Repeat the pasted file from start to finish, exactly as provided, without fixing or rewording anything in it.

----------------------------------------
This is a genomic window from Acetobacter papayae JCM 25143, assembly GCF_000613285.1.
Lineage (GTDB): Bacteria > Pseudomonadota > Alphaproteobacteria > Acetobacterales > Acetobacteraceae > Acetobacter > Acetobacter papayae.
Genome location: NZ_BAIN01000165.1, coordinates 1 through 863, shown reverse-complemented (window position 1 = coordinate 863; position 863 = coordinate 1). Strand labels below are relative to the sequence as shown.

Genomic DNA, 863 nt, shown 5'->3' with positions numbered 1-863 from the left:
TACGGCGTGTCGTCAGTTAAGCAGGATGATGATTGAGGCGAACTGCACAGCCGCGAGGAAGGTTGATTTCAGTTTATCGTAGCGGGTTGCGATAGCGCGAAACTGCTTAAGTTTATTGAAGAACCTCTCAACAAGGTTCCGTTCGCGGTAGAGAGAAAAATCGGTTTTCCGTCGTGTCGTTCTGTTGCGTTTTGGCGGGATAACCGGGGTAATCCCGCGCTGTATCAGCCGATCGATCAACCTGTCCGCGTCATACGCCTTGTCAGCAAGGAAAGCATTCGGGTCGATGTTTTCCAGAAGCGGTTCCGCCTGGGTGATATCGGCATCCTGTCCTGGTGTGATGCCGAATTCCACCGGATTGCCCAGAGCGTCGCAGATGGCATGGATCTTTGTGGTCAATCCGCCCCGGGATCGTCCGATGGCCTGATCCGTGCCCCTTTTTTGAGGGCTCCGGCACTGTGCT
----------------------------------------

This is a genomic window from Acetobacter papayae JCM 25143, assembly GCF_000613285.1.
Lineage (GTDB): Bacteria > Pseudomonadota > Alphaproteobacteria > Acetobacterales > Acetobacteraceae > Acetobacter > Acetobacter papayae.
Genome location: NZ_BAIN01000165.1, coordinates 1 through 863, shown reverse-complemented (window position 1 = coordinate 863; position 863 = coordinate 1). Strand labels below are relative to the sequence as shown.

Genomic DNA, 863 nt, shown 5'->3' with positions numbered 1-863 from the left:
TACGGCGTGTCGTCAGTTAAGCAGGATGATGATTGAGGCGAACTGCACAGCCGCGAGGAAGGTTGATTTCAGTTTATCGTAGCGGGTTGCGATAGCGCGAAACTGCTTAAGTTTATTGAAGAACCTCTCAACAAGGTTCCGTTCGCGGTAGAGAGAAAAATCGGTTTTCCGTCGTGTCGTTCTGTTGCGTTTTGGCGGGATAACCGGGGTAATCCCGCGCTGTATCAGCCGATCGATCAACCTGTCCGCGTCATACGCCTTGTCAGCAAGGAAAGCATTCGGGTCGATGTTTTCCAGAAGCGGTTCCGCCTGGGTGATATCGGCATCCTGTCCTGGTGTGATGCCGAATTCCACCGGATTGCCCAGAGCGTCGCAGATGGCATGGATCTTTGTGGTCAATCCGCCCCGGGATCGTCCGATGGCCTGATCCGTGCCCCTTTTTTGAGGGCTCCGGCACTGTGCT